When a streams fail because of a network connection problem, it will stop playing and the media player will sometimes send an erroneous message from the indicating that the audio file has completed.
Unfortunately, there isn't any way to distinguish between the 'false' completions and real completions, so DoggCatcher treats it as a completed audio file and move on to the next item in the playlist.
It possible for other applications to bind to the headset events and block other apps from receiving them.
While I haven't confirmed this personally, I have had users who have resolved this uninstalling Winamp and Overdrive.
Create a virtual feed in the 'add feed' menu and drop all your music in the directory that DoggCatcher creates for the virtual feed. In the future DoggCatcher will allow you to point a virtual feed at an existing directory that already contains your music
Sometimes the Android media player, which DoggCatcher uses, fails when starting or during play of an audio file.
If this can only be resolved by rebooting the device, then it's very like to be a problem with the Android OS or a device driver.
There are two causes for this.
When headsets start to flake out from wear, they start to send bogus signals to the device that makes it think that buttons are being pressed. If you have a headset plugged in and you are seeing audio files skip forward or backwards within the file or skipping to the next, it's possible your headset is near the end of its life. The distinguishing factor here is that the audio is still following the playlist in its natural order and it just seems like someone is pressing buttons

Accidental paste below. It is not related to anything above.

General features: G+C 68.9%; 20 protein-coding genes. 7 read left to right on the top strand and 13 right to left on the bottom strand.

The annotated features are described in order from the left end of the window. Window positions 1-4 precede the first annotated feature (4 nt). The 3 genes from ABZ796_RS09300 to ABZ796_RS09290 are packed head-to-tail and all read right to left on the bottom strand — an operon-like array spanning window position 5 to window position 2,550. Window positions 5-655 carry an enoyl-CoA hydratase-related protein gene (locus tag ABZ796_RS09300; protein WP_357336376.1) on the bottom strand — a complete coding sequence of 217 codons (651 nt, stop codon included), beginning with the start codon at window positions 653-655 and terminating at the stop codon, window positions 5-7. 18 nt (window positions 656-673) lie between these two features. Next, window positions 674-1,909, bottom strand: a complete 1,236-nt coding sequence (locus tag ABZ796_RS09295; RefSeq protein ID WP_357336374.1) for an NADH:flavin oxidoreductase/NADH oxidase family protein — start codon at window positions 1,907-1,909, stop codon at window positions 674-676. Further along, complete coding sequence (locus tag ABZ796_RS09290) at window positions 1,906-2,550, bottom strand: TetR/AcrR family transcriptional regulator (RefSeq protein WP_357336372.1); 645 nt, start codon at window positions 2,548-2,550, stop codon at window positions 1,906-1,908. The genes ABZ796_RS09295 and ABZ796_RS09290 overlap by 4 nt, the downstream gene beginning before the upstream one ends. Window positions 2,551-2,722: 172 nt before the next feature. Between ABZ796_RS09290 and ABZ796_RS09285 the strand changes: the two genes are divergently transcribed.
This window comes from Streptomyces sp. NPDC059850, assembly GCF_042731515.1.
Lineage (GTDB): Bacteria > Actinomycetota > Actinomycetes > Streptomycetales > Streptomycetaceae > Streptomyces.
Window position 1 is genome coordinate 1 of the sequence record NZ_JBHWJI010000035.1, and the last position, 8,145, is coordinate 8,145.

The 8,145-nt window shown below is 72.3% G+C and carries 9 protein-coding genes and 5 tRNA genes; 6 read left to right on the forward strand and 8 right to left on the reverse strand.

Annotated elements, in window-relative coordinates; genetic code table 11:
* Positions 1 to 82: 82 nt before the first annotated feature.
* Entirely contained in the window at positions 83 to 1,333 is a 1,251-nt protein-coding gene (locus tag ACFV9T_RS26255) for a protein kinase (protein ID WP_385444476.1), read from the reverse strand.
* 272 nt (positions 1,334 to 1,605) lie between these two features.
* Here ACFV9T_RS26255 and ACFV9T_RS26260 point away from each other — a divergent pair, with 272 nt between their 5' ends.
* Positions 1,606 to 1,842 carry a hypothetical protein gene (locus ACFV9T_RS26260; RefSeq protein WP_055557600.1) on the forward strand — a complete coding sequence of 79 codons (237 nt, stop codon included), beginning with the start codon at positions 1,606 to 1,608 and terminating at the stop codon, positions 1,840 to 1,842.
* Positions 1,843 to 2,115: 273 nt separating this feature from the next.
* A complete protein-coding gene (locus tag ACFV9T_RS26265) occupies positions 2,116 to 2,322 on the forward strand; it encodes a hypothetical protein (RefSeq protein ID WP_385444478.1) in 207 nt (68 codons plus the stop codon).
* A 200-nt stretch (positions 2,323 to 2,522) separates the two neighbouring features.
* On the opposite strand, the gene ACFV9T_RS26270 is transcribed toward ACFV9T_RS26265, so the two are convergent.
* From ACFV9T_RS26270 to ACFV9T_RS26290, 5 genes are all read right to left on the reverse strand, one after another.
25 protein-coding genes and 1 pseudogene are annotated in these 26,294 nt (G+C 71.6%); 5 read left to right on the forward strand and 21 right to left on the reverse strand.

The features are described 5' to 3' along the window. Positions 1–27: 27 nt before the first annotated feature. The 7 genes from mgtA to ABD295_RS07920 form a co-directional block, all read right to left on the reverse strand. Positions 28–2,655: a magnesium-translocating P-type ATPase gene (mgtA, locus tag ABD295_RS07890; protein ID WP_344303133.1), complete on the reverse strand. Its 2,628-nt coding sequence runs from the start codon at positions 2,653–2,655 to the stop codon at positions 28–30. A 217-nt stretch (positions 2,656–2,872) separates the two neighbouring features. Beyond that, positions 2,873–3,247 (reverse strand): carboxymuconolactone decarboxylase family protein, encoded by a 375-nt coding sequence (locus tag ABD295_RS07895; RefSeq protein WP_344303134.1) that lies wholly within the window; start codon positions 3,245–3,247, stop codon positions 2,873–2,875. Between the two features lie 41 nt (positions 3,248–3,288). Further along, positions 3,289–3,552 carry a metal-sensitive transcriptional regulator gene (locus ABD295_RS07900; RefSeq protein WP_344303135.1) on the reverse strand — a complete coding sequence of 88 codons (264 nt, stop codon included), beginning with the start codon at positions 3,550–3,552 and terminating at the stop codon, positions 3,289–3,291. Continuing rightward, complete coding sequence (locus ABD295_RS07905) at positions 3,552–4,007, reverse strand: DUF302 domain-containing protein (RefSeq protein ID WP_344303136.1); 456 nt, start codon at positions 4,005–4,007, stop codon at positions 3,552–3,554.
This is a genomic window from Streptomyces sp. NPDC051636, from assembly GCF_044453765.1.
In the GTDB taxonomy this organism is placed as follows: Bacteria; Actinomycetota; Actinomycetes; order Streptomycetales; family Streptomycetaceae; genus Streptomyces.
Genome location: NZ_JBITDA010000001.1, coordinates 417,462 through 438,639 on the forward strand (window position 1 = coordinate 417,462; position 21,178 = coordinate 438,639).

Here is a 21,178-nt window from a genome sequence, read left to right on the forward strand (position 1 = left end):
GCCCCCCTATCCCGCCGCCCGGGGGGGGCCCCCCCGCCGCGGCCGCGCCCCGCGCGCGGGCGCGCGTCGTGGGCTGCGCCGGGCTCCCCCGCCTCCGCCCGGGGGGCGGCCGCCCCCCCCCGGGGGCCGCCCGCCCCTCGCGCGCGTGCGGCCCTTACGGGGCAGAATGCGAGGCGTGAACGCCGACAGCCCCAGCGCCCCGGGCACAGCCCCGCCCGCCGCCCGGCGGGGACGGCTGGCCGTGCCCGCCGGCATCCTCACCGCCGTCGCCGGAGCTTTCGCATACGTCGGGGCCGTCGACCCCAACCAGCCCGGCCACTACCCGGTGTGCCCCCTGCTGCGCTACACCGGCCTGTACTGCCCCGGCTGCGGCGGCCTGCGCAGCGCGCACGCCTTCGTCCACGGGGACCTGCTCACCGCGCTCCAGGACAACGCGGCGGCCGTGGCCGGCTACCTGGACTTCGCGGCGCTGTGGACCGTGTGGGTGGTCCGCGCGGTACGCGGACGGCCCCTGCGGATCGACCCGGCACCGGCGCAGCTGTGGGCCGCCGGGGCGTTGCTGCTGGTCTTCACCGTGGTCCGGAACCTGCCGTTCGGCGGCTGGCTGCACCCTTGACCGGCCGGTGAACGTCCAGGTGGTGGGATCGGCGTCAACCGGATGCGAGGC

Faulty SD card
This one can be a little trickier to characterize but generally audio will play and seemingly jump to another audio file, then maybe back to the same audio file. The distinguishing factor is that the pattern does not follow the playlist but seems to randomly jump around to different audio files.
This is more common than you might think and I've had quite a few users that spend lots of time trying to diagnose this. A test with a backup SD card can be a big help.